Spider-Man is one of the few superheroes to have a string of decent games, and that’s largely because when implemented properly, he’s just as fun to travel with as it is to defeat villains and thugs. None of Spidey’s games have been flawless, and Web of Shadows is no different, but being independent of a movie license drastically reduces the blemishes by allowing Treyarch to use assets that never made an appearance in the films – like the S.H.I.E.L.D. forces that are currently occupying New York City.
Web of Shadows’ opening act throws Spider-Man straight into the action. S.H.I.E.L.D. forces occupy New York and combat a symbiote army. After finding Mary Jane it becomes clear that their relationship is on the rocks. MJ is upset that Peter is using his symbiote suit, and while they argue a shadowy figure extends its tendril, envelops Spidey, and the screen goes dark. At this point the game flashes back to four days in the past when Venom attacks Spider-Man, ultimately loses, and transfers part of the symbiote to Spider-Man. This is great from a gameplay perspective because it marries Spidey’s web-slinging and swinging and Hulk’s ability to throw cars at whoever he wants. The setup effectively draws players into the narrative and the use of flashback gives the player a huge setpiece battle to look forward to.
Web of Shadows’ combat system manages to be both accessible and deep, which keeps it entertaining for both casual and more skilled players. It’s possible to pull off gorgeous and powerful moves by hitting random buttons, but the combat system also allows a skilled player to counter most enemy attacks and twist the encounter to his favor. Of all the moves, Spider-Man’s web strike is the most satisfying which allows the player to zip up to an enemy, kick off of him, and do it all over again. Just like Spider-Man ought to, it is possible to complete most encounters without touching the ground. Combat upgrades come with an RPG addition – Spider-Man accrues experience points from combat encounters and those experience points can be spent on various combat upgrades.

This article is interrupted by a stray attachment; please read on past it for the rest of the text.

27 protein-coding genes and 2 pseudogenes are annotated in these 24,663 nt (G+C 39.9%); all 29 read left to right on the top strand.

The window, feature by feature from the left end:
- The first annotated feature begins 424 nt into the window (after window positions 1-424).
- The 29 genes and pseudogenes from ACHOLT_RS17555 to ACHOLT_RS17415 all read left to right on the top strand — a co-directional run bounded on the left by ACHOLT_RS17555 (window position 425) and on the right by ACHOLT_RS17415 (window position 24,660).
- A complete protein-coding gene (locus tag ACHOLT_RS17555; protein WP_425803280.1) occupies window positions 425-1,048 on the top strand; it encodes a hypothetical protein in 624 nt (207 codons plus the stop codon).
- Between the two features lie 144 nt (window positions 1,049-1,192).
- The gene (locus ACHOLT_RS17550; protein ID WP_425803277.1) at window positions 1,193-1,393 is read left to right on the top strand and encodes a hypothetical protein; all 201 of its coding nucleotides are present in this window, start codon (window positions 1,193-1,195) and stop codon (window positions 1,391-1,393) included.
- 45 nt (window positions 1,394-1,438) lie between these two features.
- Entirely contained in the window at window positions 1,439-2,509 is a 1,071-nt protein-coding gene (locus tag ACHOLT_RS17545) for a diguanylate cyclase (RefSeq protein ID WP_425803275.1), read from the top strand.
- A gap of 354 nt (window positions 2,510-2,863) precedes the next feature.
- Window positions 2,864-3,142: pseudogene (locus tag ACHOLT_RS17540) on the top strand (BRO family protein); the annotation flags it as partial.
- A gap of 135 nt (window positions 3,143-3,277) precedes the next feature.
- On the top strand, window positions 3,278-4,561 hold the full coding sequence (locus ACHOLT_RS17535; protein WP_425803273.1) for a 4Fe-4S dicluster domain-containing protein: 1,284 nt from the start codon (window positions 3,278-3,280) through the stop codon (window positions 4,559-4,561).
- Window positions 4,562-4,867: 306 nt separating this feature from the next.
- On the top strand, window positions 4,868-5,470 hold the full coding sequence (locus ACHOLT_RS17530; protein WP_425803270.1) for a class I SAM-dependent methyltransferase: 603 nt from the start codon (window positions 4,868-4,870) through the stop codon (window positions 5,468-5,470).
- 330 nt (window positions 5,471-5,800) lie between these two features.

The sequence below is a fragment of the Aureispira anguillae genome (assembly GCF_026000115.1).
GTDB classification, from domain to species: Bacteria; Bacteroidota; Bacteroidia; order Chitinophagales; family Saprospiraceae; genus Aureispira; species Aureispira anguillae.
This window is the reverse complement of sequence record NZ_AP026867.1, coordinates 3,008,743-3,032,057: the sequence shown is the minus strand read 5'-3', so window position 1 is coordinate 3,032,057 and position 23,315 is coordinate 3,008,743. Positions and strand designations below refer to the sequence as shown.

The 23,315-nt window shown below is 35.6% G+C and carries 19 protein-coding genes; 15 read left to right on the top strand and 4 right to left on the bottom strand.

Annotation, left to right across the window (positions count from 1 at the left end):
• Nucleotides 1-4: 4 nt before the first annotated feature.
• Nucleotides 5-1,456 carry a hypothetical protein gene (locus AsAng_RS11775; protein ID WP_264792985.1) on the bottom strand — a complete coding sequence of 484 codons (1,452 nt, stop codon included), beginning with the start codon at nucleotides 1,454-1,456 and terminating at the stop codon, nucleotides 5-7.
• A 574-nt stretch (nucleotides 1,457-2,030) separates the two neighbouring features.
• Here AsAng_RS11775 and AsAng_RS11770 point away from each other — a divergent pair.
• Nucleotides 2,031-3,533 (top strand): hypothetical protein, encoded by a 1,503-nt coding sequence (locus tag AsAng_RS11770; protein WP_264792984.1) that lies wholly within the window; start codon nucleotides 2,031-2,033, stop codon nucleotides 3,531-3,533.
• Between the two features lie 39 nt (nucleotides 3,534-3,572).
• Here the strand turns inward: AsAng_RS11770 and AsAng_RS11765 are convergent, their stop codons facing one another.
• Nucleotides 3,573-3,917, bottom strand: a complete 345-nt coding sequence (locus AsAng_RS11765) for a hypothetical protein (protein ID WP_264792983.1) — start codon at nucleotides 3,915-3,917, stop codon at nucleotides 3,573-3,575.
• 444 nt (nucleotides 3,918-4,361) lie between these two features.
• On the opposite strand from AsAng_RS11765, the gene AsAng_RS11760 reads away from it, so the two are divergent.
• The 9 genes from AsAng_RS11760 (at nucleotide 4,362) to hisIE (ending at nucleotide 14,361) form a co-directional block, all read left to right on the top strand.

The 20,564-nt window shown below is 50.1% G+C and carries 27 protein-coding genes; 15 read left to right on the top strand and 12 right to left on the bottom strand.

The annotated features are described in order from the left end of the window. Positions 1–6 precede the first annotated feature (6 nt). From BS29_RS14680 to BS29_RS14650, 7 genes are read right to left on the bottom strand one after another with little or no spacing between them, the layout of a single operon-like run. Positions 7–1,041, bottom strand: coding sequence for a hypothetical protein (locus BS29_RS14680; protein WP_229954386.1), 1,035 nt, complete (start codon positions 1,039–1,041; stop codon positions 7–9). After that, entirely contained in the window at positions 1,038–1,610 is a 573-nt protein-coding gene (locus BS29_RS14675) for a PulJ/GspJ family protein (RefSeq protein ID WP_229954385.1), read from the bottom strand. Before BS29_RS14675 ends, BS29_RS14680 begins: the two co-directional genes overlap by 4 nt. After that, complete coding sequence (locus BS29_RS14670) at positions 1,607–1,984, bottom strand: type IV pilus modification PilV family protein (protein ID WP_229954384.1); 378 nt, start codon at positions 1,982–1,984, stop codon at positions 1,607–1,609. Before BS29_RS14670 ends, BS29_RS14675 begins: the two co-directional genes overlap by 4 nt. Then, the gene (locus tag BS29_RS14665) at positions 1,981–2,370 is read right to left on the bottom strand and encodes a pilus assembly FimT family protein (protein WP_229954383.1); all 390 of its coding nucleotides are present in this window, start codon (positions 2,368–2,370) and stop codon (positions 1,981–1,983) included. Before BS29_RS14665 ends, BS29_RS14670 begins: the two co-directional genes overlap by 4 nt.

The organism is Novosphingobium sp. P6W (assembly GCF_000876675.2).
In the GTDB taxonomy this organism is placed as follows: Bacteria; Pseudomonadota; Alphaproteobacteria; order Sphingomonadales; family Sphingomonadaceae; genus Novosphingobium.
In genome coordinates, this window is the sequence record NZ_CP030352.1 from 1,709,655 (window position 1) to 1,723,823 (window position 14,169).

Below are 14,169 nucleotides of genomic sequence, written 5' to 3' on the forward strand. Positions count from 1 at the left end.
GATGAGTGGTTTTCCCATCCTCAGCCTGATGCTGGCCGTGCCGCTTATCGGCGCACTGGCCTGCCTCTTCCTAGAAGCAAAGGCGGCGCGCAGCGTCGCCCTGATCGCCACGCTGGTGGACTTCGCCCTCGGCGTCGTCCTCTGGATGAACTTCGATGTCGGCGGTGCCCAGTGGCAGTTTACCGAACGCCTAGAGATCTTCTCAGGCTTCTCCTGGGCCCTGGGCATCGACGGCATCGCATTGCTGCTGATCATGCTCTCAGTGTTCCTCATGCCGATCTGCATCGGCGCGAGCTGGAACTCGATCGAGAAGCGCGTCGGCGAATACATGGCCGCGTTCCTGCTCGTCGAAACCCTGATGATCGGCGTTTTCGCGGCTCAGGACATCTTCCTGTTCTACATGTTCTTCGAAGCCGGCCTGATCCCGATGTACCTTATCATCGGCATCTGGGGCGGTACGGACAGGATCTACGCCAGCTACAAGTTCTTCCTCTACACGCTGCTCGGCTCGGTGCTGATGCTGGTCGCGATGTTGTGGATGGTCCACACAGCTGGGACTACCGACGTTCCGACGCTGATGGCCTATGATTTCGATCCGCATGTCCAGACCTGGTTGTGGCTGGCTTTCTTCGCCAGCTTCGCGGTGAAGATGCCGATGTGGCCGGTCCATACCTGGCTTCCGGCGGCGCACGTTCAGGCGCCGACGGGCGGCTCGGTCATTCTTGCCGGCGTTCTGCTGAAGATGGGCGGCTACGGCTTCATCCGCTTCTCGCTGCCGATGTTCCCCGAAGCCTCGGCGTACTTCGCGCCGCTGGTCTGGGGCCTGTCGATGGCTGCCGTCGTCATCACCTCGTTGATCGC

Spider-Man games need to really nail two things: combat and swing mechanics. Combat is great, and thankfully swing mechanics are good, too. The only negative point regarding swinging is that Spidey’s webs can attach to the city’s invisible ceiling, and that feels like a downgrade from Spider-Man 2 and Spider-Man 3. What the swing mechanic really conveys though, is an awesome sense of speed. Particularly, chasing villains through the city is visceral and satisfying.
Spider-Man Web of Shadows is the Spider-Man game that players deserve. It’s fast, the combat is fun, and being detached from the movies plots allows Web of Shadows to tell a story and create missions that actually affect that story instead of relegating significant portions of the game to repetitive side missions.
Pros: great sense of speed, fun and acrobatic combat
Cons: webs attach to the sky
Plays Like: Spider-Man 2, Spider-Man 3
ESRB: T – if the movies or cartoons are okay the Web of Shadows is appropriate